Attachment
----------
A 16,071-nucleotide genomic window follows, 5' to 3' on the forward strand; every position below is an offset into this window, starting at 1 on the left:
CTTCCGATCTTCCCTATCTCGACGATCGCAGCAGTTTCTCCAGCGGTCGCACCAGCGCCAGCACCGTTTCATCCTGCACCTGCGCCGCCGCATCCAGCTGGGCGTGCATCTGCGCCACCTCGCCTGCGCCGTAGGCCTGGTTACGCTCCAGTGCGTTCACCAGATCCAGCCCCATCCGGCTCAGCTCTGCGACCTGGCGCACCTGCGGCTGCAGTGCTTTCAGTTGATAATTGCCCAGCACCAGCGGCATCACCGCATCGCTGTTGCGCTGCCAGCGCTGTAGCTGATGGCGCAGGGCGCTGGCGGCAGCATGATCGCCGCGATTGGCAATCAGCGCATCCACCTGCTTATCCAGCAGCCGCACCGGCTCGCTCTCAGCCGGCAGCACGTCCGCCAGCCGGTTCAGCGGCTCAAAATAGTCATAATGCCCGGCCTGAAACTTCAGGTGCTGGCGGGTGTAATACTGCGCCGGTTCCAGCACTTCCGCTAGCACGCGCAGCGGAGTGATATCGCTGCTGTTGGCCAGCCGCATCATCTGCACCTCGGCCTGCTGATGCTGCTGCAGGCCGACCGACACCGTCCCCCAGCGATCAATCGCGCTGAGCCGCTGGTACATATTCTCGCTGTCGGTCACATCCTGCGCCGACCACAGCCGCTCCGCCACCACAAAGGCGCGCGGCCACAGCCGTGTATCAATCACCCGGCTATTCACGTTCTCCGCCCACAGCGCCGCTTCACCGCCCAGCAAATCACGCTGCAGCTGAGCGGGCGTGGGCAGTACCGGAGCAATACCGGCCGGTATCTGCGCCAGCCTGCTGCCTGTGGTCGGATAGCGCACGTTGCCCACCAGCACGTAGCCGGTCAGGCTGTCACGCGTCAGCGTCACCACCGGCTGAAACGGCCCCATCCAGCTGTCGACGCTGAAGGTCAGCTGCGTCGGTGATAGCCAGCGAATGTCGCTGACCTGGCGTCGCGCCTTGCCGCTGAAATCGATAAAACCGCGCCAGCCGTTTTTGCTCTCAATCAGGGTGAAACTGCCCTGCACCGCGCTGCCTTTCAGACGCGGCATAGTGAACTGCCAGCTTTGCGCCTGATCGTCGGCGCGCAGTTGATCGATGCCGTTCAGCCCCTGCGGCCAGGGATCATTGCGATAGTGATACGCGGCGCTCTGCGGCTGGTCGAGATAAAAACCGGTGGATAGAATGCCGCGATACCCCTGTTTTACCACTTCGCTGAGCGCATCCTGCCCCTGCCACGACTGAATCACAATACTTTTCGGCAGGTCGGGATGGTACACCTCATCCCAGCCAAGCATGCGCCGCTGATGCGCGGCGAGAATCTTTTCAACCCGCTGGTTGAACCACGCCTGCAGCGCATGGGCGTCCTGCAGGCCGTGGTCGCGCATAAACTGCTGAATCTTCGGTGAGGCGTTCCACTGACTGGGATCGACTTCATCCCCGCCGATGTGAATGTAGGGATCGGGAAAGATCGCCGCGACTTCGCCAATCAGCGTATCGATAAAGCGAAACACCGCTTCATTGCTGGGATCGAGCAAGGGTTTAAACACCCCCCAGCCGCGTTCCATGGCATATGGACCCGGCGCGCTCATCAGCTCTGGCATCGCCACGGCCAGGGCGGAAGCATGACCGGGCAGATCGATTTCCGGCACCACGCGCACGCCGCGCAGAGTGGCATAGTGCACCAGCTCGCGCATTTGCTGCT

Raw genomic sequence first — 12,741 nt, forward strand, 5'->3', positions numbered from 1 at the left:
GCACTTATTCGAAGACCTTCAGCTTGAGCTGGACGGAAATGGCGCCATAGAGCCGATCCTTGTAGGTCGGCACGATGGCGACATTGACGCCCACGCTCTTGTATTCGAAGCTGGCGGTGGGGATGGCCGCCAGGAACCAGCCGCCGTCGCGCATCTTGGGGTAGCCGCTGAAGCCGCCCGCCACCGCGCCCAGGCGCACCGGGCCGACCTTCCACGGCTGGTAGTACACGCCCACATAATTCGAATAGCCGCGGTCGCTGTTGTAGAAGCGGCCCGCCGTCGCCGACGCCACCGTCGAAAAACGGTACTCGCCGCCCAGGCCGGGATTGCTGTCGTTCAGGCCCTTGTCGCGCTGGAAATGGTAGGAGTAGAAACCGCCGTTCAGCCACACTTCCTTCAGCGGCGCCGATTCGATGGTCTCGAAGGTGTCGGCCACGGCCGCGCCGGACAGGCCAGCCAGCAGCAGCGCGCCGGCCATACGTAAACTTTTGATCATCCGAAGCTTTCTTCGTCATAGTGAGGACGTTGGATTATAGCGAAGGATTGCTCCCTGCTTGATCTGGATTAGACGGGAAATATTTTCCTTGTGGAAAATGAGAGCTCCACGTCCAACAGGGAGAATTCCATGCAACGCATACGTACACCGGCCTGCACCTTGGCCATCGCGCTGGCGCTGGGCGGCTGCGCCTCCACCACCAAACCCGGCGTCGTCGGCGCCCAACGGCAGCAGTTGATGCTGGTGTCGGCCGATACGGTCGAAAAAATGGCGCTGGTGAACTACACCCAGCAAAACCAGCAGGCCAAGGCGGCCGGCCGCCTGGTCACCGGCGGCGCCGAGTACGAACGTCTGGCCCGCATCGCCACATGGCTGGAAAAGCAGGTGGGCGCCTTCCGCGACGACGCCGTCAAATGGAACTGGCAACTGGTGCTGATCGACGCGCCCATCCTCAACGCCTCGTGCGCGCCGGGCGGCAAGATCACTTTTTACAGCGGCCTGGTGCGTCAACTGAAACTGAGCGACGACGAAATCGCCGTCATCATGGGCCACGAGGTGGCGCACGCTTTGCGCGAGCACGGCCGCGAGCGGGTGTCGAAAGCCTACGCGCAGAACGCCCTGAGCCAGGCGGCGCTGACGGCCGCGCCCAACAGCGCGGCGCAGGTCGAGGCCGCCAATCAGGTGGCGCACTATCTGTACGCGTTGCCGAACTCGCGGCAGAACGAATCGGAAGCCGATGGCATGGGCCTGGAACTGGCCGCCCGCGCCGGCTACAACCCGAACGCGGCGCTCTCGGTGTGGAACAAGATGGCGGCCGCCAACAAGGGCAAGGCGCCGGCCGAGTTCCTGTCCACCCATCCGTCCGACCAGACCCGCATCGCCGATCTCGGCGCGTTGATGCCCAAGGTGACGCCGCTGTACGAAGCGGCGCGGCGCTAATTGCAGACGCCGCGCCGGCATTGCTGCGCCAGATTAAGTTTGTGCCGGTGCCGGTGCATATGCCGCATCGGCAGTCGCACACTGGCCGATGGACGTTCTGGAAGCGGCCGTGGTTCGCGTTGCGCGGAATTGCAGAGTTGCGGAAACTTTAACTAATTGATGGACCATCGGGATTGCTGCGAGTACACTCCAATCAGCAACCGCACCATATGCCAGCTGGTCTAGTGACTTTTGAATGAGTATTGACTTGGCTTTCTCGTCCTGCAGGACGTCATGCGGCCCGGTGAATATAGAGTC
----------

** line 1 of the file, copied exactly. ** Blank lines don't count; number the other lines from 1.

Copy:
A 16,071-nucleotide genomic window follows, 5' to 3' on the forward strand; every position below is an offset into this window, starting at 1 on the left: